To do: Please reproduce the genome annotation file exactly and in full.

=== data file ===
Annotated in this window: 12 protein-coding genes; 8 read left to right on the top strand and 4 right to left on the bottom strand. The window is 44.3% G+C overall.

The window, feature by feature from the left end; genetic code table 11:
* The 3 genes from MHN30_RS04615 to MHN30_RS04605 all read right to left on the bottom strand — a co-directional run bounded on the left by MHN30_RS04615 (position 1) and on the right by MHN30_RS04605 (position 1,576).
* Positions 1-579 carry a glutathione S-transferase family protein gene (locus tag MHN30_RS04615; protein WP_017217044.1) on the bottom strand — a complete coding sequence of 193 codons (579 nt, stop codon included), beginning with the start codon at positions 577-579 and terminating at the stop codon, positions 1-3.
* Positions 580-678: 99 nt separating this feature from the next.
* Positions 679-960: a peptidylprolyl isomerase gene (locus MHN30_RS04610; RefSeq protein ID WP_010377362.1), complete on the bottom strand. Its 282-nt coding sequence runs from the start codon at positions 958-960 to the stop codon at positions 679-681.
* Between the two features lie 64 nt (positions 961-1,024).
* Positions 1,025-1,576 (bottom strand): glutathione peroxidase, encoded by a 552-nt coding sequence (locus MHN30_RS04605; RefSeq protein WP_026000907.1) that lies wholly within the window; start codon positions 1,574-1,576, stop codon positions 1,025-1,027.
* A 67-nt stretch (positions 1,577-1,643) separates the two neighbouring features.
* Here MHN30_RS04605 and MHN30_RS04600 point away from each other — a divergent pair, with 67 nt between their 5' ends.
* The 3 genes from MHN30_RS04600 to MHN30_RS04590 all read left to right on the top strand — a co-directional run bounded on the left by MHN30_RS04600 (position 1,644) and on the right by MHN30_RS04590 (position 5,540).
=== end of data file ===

Annotated in this window: 12 protein-coding genes; 8 read left to right on the top strand and 4 right to left on the bottom strand. The window is 44.3% G+C overall.

The window, feature by feature from the left end; genetic code table 11:
* The 3 genes from MHN30_RS04615 to MHN30_RS04605 all read right to left on the bottom strand — a co-directional run bounded on the left by MHN30_RS04615 (position 1) and on the right by MHN30_RS04605 (position 1,576).
* Positions 1-579 carry a glutathione S-transferase family protein gene (locus tag MHN30_RS04615; protein WP_017217044.1) on the bottom strand — a complete coding sequence of 193 codons (579 nt, stop codon included), beginning with the start codon at positions 577-579 and terminating at the stop codon, positions 1-3.
* Positions 580-678: 99 nt separating this feature from the next.
* Positions 679-960: a peptidylprolyl isomerase gene (locus MHN30_RS04610; RefSeq protein ID WP_010377362.1), complete on the bottom strand. Its 282-nt coding sequence runs from the start codon at positions 958-960 to the stop codon at positions 679-681.
* Between the two features lie 64 nt (positions 961-1,024).
* Positions 1,025-1,576 (bottom strand): glutathione peroxidase, encoded by a 552-nt coding sequence (locus MHN30_RS04605; RefSeq protein WP_026000907.1) that lies wholly within the window; start codon positions 1,574-1,576, stop codon positions 1,025-1,027.
* A 67-nt stretch (positions 1,577-1,643) separates the two neighbouring features.
* Here MHN30_RS04605 and MHN30_RS04600 point away from each other — a divergent pair, with 67 nt between their 5' ends.
* The 3 genes from MHN30_RS04600 to MHN30_RS04590 all read left to right on the top strand — a co-directional run bounded on the left by MHN30_RS04600 (position 1,644) and on the right by MHN30_RS04590 (position 5,540).